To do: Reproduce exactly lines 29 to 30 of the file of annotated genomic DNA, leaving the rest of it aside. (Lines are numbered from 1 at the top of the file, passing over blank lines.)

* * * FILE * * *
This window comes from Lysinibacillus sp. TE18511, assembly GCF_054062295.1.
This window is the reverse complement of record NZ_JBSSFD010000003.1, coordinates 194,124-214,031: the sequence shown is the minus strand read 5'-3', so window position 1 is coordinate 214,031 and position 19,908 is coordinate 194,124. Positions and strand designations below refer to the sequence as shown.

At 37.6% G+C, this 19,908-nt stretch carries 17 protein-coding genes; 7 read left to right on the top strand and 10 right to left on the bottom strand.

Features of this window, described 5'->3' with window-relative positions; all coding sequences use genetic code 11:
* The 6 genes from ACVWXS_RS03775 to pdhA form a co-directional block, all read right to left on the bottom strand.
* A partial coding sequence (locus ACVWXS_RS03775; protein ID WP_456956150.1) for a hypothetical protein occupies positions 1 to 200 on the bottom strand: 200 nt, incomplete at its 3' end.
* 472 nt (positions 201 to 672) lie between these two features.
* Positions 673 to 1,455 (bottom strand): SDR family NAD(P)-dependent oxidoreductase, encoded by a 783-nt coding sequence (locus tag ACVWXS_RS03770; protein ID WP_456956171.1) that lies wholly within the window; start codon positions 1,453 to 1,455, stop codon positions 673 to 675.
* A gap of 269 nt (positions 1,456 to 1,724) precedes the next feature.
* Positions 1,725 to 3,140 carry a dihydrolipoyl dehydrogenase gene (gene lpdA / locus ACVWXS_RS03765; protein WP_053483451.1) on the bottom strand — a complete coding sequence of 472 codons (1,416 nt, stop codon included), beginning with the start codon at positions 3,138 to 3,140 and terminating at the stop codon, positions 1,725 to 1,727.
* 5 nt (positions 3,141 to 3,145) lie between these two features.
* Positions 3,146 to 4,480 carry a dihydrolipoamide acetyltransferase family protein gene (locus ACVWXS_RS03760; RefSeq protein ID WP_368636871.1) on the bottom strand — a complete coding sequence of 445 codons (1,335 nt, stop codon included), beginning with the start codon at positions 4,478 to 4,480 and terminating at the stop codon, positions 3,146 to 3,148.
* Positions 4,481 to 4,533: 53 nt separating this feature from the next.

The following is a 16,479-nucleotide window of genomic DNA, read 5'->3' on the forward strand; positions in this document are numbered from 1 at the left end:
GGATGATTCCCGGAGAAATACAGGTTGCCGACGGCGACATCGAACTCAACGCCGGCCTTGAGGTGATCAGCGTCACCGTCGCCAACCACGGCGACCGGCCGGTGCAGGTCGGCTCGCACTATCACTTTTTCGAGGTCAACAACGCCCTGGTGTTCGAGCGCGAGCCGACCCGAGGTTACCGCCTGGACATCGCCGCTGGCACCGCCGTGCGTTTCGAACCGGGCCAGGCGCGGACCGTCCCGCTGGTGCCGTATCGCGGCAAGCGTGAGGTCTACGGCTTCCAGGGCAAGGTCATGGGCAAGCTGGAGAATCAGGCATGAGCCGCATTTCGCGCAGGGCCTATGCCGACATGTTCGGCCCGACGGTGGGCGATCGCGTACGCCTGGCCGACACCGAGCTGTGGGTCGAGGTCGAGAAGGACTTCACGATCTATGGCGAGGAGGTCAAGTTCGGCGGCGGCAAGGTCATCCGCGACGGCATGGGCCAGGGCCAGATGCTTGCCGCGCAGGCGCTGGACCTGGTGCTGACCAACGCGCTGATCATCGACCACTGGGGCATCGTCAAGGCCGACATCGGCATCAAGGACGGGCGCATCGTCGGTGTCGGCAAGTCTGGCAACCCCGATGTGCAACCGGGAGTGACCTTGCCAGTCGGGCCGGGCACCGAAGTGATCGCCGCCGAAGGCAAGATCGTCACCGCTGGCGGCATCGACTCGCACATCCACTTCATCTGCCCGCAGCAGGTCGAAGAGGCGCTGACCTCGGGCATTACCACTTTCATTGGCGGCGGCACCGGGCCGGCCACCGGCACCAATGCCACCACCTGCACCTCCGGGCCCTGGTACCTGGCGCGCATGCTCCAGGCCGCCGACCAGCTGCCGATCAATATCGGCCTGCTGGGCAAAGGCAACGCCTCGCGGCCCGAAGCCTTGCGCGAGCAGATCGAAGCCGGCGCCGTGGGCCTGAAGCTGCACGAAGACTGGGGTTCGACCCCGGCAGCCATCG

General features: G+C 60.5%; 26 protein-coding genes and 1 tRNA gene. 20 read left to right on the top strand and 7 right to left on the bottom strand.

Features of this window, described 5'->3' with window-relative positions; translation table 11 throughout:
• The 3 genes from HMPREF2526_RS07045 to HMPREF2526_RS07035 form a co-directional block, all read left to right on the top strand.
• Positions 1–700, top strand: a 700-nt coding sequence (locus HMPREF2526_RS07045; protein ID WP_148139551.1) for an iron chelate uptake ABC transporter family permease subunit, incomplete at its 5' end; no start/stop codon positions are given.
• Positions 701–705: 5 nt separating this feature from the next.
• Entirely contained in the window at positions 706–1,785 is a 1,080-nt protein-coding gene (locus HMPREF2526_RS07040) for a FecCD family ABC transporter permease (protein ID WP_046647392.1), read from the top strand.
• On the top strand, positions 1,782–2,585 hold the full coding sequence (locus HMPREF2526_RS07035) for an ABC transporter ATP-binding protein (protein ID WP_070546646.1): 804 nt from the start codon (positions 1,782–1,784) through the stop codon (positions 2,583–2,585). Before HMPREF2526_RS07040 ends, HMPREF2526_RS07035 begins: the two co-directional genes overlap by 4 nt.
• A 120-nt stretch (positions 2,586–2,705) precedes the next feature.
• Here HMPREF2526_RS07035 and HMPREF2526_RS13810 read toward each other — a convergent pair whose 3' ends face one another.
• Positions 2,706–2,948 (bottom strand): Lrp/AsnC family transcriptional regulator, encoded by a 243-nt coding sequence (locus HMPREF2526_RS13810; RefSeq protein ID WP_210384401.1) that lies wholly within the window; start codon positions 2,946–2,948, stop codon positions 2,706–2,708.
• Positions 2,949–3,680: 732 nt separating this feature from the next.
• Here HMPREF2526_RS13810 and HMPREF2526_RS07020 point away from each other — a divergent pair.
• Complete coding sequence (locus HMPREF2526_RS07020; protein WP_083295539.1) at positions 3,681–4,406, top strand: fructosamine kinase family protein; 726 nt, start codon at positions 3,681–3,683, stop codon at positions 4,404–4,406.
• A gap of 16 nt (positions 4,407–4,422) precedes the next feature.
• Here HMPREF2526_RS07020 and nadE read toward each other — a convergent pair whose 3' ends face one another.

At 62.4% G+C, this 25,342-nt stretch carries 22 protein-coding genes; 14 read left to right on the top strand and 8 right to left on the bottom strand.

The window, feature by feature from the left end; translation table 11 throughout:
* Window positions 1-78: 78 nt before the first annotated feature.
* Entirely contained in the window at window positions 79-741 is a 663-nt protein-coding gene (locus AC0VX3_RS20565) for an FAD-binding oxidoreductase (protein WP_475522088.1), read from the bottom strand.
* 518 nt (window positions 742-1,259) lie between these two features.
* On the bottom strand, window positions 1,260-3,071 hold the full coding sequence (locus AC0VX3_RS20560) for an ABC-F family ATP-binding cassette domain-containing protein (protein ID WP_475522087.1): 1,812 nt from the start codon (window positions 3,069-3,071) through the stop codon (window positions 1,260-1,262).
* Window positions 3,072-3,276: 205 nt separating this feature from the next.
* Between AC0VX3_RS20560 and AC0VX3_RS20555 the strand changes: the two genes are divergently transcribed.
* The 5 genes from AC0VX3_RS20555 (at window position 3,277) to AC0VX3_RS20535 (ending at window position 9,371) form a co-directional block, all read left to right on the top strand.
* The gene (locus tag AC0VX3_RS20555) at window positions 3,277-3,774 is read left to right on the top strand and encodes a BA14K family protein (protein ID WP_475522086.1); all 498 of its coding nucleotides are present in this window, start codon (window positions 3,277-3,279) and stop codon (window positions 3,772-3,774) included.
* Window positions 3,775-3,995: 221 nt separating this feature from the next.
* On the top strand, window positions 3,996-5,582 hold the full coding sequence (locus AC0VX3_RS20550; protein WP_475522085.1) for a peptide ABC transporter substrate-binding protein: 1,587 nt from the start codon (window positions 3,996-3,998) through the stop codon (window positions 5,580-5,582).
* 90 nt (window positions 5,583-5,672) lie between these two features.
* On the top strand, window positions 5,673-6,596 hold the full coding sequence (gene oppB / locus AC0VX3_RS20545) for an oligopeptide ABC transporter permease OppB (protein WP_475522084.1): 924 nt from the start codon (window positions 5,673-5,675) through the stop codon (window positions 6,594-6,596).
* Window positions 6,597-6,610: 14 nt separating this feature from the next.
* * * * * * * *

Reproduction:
• A gap of 16 nt (positions 4,407–4,422) precedes the next feature.
• Here HMPREF2526_RS07020 and nadE read toward each other — a convergent pair whose 3' ends face one another.